Playtime: 120-240 minutes
Teach time: 60 minutes
Game difficulty: Heavy
Timespan: Pleistocene: last-interglacial into last-glacial period (approx. 90,000-50,000 years ago)
Key educational concepts: natural selection, population expansion, competition, dominance, speciation
Favorite rules video: Edward Uhler - How to Play
Associated materials: paper: ‘What really is Evolution?’
Players control one of the six available animal classes (insects, arachnids, amphibians, birds, reptiles, and mammals) and attempt to control as many different territories as possible. Players strive to become dominant on as many different terrain tiles as possible in order to claim powerful card effects. Players aim to diversify their taxonomic groups in order to earn victory points. To do this players speciate, migrate, and adapt. The player with the most victory points will have their taxonomic group crowned the dominant species.
Dominant Species is a game where each player’s species radiates across a small expanding island. It is a worker placement, area-control game with lots of player interaction. Each player is in control of one of six different animal classes. Each player receives dominance cones, cubes that represent species, and multiple cylinders (the workers) that allow players to take a few of the twelve game actions each round. Players sequentially place cylinders on one of the twelve game actions until they run out. Then players will complete each action one at a time, running down the order depicted on the board.
The board is split into multiple hex tiles, representing eight different environments: wetland, savannah, desert, mountain, jungles forest, tundra and sea. On corners of each environment hex are ‘element’ chits that represent key species requirements and depicted: ‘grass,’ ‘grub,’ ‘meat,’ ‘seed,’ ‘sun,’ and ‘water.’ Players dominate by matching more elements on their personal player boards to individual hexes on the board than any other player present on that space.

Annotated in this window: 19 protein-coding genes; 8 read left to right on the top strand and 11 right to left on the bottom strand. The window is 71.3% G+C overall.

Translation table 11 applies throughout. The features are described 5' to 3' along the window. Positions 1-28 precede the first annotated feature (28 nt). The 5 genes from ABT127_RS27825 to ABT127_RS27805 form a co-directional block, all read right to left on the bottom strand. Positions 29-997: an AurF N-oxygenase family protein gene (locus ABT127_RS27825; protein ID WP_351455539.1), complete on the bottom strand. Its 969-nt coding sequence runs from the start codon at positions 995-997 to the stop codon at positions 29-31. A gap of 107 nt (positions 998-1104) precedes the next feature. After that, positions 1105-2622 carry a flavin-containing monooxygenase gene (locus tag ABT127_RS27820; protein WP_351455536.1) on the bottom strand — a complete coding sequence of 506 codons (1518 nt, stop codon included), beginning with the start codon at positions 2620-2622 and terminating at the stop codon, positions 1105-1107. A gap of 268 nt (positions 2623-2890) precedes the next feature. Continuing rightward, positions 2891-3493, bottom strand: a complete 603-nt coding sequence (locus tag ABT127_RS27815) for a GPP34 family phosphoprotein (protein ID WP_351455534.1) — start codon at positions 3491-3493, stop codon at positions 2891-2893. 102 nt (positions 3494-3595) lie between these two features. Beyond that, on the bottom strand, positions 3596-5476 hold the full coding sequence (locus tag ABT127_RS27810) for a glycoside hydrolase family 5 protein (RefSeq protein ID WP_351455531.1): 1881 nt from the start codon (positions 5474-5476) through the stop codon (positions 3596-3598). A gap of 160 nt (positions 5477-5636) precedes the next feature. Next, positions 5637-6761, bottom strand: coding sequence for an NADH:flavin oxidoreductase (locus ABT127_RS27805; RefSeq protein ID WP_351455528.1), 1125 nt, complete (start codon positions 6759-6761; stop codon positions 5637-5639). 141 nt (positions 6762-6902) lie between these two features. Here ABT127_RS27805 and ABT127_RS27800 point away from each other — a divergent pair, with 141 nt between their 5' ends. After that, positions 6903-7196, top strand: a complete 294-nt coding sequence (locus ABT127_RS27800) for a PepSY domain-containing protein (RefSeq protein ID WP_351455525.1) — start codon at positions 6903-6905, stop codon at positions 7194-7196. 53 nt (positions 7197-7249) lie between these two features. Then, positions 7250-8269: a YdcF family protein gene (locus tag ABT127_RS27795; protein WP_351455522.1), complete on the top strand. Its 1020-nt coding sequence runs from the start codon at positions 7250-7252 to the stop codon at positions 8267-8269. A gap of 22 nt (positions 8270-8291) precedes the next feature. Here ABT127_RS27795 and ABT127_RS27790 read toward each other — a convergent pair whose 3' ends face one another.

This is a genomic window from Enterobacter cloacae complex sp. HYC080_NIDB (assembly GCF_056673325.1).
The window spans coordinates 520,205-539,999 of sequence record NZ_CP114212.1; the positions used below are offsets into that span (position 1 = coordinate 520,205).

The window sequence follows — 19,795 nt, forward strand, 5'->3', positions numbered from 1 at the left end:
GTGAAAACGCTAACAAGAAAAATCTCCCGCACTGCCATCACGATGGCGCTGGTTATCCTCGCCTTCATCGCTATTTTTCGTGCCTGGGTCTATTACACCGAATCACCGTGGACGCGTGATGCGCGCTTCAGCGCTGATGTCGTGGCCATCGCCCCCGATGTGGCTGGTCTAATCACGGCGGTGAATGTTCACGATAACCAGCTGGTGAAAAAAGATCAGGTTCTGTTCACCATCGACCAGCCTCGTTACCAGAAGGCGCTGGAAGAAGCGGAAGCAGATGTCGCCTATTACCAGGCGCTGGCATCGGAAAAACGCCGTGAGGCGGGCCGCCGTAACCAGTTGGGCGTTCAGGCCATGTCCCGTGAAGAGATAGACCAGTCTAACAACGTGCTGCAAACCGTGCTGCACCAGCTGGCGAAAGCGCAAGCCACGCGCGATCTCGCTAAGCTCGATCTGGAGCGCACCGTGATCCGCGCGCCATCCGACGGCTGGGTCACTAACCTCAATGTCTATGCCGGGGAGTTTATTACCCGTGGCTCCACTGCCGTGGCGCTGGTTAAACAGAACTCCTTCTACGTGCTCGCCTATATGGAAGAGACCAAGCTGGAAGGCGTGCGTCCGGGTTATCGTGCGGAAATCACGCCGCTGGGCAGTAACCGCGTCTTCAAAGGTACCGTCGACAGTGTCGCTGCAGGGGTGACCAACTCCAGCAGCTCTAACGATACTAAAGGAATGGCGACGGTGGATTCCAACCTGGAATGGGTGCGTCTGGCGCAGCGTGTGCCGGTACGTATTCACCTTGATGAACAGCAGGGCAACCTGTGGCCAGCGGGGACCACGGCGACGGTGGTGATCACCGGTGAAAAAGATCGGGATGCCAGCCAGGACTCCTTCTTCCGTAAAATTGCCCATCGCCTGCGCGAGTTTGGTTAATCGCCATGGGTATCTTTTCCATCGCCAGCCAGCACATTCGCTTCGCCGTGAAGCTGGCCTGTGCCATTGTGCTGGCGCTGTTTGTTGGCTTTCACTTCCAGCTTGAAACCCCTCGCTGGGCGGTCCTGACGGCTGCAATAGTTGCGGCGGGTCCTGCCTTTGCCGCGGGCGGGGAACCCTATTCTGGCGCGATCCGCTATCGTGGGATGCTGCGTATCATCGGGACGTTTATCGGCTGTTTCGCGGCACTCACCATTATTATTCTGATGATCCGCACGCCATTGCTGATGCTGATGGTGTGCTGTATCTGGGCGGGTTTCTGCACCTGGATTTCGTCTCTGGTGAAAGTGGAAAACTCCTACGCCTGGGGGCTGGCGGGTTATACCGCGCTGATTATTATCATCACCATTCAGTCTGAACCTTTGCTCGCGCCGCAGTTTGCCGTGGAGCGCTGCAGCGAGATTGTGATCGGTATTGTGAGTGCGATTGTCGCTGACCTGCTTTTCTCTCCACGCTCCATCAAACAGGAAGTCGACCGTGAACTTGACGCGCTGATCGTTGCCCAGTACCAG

Actions are selected by placing one of their cylinders onto one of twelve different actions: initiative, adaptation, regression, abundance, wasteland, depletion, glaciation, speciation, wanderlust, migration, competition, domination. These actions allow players to adapt to new elements, add elements to their player board, remove one element from their player board, migrate species to a new tile, speciate on adjacent tiles, eliminate one opposing species on three different tiles, become the first player, dominate a tile, and much more. Players can get points through many ways. The main way is through speciation and migration into environments and the domination action (the last of the twelve actions). When chosen, the player will select a tile, check for dominance, and players on that tile will receive points for having the most species on the tile, while the dominant player will choose one of five cards. These cards can have extremely powerful abilities and could swing the game in a new direction. The game continues until the Ice Age card is drawn and then selected. In the end, every environment tile is scored again.
Learning and teaching the game
The game is incredibly dense, difficult to learn, and has an extended playtime (>2hrs). Given these factors, I am hesitant to recommend this game for education purposes. If you are attempting to learn this, I highly recommend watching 'how to play' videos on Youtube.
If you are looking for a phenomenal heavy board game, look no further. Dominant Species is an excellent strategy board game. The abstracted theme makes it less useful in a classroom, but in return, the game presents players with a deep strategic game that will have you sitting at the edge of your seat staring intently at the game board. I am not alone in this praise; Dominant Species has the distinction of being the highest rated evolution themed game (according the Board Game Geek community). Just be willing devote the time to learn it and relax your ‘biologist brain.’ Then you can fully enjoy the mean and mathy puzzle of Pleistocene domination!